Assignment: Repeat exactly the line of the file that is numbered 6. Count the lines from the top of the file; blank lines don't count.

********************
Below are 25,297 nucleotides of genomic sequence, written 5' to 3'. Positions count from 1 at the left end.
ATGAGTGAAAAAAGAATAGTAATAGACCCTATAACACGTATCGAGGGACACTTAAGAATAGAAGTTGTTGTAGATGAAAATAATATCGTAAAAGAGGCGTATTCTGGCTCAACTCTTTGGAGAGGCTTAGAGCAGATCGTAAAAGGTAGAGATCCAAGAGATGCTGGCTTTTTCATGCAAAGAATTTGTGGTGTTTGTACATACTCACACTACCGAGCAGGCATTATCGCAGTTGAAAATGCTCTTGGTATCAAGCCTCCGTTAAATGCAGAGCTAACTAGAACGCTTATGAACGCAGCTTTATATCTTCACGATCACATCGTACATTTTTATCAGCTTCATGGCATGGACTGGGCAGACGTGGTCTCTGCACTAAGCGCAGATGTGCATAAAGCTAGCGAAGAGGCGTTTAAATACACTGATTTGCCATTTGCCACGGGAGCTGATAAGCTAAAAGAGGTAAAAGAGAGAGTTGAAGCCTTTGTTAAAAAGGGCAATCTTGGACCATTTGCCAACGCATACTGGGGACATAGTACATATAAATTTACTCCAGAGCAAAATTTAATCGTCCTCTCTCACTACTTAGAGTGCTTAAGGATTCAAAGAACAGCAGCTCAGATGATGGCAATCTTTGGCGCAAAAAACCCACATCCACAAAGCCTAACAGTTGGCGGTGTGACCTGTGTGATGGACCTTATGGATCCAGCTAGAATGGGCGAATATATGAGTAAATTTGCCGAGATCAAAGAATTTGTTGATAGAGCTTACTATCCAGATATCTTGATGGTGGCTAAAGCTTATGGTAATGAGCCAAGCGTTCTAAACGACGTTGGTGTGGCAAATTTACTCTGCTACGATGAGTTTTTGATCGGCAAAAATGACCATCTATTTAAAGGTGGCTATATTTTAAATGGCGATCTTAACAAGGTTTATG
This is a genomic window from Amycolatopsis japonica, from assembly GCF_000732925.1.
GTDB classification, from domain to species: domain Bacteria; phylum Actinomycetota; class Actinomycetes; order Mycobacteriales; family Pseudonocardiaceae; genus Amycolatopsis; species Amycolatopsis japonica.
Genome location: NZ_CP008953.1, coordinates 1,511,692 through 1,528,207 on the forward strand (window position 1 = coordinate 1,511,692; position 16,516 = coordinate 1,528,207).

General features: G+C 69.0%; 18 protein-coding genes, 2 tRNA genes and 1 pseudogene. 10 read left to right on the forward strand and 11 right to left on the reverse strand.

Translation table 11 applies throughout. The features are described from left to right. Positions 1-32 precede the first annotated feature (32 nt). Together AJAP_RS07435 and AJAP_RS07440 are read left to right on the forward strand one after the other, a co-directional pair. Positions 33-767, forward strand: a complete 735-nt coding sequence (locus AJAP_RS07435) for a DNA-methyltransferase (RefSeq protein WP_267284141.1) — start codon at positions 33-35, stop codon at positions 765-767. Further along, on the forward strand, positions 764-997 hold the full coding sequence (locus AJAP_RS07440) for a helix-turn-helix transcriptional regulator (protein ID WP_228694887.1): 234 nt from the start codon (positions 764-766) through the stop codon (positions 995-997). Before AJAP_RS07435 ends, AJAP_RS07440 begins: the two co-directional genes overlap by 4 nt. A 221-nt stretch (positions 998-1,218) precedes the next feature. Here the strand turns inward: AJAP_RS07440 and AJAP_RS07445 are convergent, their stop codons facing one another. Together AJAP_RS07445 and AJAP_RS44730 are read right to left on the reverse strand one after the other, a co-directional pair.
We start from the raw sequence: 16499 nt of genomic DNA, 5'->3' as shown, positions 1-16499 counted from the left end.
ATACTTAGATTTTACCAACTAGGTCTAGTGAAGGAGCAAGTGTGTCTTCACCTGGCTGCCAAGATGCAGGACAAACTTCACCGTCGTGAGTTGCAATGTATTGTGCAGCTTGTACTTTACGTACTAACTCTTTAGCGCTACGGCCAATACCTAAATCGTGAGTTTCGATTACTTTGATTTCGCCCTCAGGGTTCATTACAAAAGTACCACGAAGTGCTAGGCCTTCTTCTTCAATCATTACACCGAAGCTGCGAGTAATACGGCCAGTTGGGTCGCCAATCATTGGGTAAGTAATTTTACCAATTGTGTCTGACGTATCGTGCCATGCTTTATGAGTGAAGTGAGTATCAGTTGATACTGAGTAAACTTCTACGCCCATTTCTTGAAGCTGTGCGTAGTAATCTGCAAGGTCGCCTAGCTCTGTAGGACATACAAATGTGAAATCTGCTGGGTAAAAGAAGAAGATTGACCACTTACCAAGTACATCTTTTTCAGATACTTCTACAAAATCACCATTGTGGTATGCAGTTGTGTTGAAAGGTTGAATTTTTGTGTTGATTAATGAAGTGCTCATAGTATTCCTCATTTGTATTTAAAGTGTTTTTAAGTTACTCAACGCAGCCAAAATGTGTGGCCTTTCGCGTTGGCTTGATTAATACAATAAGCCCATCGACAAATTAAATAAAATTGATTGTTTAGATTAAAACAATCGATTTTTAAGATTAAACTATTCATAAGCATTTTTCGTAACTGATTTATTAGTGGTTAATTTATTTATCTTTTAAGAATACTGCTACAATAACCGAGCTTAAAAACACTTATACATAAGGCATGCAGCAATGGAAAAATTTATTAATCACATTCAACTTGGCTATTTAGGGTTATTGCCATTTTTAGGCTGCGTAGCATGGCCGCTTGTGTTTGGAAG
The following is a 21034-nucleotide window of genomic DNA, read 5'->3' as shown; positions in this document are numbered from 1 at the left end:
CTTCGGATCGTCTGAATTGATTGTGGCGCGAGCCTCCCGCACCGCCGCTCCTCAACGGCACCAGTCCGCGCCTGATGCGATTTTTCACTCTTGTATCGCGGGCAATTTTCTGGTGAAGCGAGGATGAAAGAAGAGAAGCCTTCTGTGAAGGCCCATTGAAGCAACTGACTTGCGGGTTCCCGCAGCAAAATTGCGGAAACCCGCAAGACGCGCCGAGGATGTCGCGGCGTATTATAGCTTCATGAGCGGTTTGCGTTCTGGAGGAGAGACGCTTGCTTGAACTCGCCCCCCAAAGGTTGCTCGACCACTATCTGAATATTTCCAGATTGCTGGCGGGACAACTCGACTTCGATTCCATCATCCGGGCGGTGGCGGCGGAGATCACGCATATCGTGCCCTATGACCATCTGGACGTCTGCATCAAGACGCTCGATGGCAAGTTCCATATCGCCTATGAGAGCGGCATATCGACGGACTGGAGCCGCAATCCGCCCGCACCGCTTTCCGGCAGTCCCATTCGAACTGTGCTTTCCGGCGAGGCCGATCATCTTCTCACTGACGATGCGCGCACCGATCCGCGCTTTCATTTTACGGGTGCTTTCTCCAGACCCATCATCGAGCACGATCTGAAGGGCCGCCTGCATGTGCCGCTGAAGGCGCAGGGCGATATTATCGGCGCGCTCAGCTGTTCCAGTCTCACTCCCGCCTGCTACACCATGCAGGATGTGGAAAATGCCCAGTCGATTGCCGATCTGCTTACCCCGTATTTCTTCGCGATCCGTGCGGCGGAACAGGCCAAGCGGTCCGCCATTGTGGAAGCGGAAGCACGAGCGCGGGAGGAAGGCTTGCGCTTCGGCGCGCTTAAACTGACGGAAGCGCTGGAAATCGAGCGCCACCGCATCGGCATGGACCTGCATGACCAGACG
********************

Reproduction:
General features: G+C 69.0%; 18 protein-coding genes, 2 tRNA genes and 1 pseudogene. 10 read left to right on the forward strand and 11 right to left on the reverse strand.